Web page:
WIUM Tristates Public Radio

Financial Impact of RAGBRAI

Jul 23, 2013

RAGBRAI brings people to Iowa from across the country.  The bicyclists and their supporters not only ride across the state, they spend money across the state.

The exterior of the Shaeffer Pen Museum, promoting RAGBRAI
It was definitely a conscious effort to make sure we showcased what Fort Madison had to offer

Businesses along the route have one shot to get these traveling customers in their doors, except for Fort Madison, which gets a bonus shot at the massive crowd.

The city’s business community is doing what it can to make sure it capitalizes on the additional opportunity.

Hundreds of participants came to Fort Madison on Friday, July 19 to drop off their vehicles in anticipation of returning on Saturday, July 27.

Angie Budnik, RAGBRAI Planning Committee Co-Chair, said more than 700 vehicles from 39 states are currently parked in four long-term lots throughout the city.

One of the long-term parking lots in Fort Madison

Many of the riders and their supporters spent that Friday night in Fort Madison, of which the planning committee took full advantage.

“It was definitely a conscious effort to make sure we showcased what Fort Madison had to offer,” said Budnik. 

Shuttle buses ran between the parking lots and local businesses throughout the night.

“Whether they needed to go to the grocery store… one of our businesses on the river or one of the local bars with music on Friday night, (we took them),” said Budnik.

A beneficiary of the service was the Ivy Bake Shoppe, which is a staple of downtown Fort Madison.

Ivy Bake Shoppe Owner Sue Saunders

Owner Sue Saunders says her business stayed open later, serving a special dinner for all of the visitors roaming around the district.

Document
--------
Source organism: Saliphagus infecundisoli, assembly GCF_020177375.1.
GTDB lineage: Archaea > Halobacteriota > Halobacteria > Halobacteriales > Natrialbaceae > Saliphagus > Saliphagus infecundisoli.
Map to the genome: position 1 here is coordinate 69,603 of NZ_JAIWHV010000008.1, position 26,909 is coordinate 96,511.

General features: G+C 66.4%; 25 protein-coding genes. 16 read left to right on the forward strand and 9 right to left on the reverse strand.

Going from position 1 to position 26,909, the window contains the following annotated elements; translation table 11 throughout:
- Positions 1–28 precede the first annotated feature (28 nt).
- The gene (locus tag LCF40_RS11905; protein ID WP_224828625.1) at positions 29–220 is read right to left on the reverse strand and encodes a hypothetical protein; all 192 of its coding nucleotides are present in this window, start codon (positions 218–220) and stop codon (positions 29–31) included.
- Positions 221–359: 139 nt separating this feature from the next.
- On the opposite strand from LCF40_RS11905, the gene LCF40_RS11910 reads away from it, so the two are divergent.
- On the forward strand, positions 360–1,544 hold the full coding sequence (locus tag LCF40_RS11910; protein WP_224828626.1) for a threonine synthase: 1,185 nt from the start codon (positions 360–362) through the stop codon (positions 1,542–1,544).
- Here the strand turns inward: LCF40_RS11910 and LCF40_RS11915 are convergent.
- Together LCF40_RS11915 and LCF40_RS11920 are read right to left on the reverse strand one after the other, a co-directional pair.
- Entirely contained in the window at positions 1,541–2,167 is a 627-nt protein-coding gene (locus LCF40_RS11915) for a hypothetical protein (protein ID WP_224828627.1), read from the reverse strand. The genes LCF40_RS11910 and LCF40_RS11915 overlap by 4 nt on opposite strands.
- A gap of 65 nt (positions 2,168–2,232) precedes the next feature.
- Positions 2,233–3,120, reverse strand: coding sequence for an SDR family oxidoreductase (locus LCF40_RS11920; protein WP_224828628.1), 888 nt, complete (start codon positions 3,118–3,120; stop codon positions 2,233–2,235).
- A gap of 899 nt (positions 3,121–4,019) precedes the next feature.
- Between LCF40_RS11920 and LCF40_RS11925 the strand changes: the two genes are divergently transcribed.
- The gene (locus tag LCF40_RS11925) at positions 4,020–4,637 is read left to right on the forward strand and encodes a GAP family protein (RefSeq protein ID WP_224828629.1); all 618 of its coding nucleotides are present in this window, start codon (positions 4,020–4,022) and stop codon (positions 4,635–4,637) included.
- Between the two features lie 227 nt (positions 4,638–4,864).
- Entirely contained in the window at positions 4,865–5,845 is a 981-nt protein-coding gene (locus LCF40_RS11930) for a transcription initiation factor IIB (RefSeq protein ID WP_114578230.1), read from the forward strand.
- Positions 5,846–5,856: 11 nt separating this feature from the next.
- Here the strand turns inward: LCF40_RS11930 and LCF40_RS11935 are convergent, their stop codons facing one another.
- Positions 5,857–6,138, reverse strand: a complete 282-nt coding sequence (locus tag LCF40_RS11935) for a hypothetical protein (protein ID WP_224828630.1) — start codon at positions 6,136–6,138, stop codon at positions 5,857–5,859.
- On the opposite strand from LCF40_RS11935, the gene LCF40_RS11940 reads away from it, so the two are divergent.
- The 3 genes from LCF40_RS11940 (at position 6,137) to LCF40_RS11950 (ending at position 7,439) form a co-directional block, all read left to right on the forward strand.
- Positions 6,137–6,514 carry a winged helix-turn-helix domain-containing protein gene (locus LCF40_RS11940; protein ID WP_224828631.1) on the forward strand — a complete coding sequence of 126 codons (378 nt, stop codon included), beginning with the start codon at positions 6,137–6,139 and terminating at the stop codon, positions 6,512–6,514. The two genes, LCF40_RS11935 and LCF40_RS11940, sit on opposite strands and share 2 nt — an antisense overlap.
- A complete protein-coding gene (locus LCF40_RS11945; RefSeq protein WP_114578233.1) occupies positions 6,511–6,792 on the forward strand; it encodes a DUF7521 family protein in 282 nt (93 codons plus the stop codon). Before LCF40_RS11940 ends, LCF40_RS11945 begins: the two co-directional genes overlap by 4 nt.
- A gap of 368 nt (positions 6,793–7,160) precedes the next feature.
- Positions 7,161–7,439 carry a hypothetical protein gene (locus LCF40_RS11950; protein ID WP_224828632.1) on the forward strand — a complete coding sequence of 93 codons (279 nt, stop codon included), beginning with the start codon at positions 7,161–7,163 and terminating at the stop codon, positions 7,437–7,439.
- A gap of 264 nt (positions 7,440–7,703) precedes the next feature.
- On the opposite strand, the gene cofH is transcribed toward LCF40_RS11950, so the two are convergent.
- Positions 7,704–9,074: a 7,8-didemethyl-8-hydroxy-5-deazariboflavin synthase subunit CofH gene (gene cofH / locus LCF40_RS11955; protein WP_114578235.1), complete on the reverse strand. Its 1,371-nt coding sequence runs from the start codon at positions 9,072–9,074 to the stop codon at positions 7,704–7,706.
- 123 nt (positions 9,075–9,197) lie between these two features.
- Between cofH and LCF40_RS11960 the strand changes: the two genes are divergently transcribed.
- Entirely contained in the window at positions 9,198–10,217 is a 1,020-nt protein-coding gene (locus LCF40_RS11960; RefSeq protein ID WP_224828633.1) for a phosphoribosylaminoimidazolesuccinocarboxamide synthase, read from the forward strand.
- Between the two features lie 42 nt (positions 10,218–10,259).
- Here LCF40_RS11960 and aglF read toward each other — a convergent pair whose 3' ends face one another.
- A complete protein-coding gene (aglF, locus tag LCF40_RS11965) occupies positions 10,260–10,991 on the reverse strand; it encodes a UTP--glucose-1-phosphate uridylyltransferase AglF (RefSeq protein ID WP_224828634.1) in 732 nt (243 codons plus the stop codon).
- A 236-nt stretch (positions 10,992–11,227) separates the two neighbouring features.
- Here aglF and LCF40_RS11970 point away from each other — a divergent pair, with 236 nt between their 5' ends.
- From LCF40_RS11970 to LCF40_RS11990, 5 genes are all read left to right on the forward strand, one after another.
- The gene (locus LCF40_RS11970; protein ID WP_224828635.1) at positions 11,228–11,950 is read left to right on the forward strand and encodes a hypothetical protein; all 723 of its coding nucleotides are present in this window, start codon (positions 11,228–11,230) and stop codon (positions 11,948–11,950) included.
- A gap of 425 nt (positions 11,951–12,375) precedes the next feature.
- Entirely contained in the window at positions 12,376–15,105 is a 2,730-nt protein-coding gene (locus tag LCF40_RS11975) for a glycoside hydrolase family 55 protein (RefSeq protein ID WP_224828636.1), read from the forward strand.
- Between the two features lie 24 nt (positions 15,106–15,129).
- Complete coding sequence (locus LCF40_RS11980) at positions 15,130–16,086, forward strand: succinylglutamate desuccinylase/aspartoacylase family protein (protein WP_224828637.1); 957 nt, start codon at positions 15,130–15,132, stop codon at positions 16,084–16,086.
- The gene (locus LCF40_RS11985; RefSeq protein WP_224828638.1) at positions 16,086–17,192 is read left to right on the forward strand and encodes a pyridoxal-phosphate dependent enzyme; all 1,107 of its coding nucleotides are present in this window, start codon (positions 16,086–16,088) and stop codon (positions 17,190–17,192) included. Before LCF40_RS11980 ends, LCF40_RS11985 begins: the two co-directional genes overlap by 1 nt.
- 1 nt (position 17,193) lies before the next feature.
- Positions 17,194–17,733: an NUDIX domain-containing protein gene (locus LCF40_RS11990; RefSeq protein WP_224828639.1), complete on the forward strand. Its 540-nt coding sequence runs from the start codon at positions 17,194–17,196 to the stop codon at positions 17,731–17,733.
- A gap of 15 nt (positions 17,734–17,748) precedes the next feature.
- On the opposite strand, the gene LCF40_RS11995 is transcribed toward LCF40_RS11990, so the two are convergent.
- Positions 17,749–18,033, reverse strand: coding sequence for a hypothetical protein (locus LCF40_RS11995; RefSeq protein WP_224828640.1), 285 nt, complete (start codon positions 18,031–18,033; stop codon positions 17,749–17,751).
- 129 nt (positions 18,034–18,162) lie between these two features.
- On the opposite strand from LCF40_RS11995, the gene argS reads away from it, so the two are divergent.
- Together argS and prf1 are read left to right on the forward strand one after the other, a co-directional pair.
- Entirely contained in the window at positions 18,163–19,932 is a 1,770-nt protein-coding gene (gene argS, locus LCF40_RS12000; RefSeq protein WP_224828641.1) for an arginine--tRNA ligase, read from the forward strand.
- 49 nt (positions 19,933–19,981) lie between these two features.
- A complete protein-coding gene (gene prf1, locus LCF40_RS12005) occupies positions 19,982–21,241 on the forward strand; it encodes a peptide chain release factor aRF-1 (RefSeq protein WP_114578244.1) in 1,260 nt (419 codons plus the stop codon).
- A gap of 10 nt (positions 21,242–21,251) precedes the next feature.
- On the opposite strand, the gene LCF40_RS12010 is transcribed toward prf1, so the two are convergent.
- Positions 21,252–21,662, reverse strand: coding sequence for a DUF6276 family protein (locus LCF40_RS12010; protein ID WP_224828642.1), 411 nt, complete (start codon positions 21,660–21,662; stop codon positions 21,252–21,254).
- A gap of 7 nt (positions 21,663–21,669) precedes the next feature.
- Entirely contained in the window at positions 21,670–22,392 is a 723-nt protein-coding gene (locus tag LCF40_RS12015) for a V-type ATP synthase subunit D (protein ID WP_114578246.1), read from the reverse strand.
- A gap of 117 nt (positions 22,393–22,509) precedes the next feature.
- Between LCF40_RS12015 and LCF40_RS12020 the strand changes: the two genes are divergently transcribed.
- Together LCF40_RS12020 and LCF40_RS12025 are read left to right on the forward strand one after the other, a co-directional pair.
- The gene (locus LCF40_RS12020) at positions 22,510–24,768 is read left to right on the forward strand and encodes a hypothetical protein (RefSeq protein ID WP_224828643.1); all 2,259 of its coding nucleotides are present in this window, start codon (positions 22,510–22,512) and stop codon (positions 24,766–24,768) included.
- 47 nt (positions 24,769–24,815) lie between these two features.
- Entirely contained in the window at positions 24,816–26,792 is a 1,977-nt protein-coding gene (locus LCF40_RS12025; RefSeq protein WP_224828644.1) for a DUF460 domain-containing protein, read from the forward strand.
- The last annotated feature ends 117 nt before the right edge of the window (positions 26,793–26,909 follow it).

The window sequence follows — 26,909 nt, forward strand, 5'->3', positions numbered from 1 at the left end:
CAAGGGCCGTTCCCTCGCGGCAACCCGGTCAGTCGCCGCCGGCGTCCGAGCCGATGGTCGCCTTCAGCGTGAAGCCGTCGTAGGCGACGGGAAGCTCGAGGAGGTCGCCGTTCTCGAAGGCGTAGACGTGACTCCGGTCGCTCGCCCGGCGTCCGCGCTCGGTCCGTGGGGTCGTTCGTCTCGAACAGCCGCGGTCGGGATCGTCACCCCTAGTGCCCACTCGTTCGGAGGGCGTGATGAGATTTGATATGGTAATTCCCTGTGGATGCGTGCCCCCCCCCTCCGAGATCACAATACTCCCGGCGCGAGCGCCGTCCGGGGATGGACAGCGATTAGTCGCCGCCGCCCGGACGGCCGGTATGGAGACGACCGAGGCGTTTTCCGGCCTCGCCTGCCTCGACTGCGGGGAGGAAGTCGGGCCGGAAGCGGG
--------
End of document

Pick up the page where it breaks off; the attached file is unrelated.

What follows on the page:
“It was just awesome,” said Saunders.  “There were just so many people.  You love getting their stories: Is this their first (RAGBRAI)? How many have they done?  So it was a great, great evening.”

She hopes to continue that success for the last day of the bicycle ride.

I have told the staff we will be here until they stop walking in the door.

Angie Budnik says the idea of guiding riders downtown will be at work again on the 27th.

The in-city route takes them directly through downtown Fort Madison on their way to the finish line in Riverview Park.

Sam Fiorella is excited about that idea because the last time RAGBRAI ended in the pen city, her business, Pendemonium, experienced its single biggest retail sales day in its history in Fort Madison.

Sam Fiorella with the banners at the Shaeffer Pen Museum

Pendemonium and the Shaeffer Pen Museum, of which Fiorella is a member of the Board of Directors, are both located along the RAGBRAI route.

Anyone stopping at the museum can sign a commemorative banner, which already has signatures from across the county and the Pacific Ocean island of Guam.

“When we are all done, we will put it up in the window so that all the locals can see all the different people,” said Fiorella.  “It sort of sinks in how many people there really are when you start seeing the signatures.”

The 405-mile trek across Iowa will wrap up in Fort Madison’s Riverview Park.

Sue Saunders had a great description of RAGBRAI, calling it a “city traveling across the state.”

The city has its own economy, which has local business owners ready.

They want to make sure that the success of Friday, July 19 carries over to Saturday, July 27, so that after the riders dip their front tires into the Mississippi River to mark the end of the race, they dip into their wallets.

Follow NPR reporters Don Gonyea, Brian Naylor and Scott Horsely as they participate in RAGBRAI.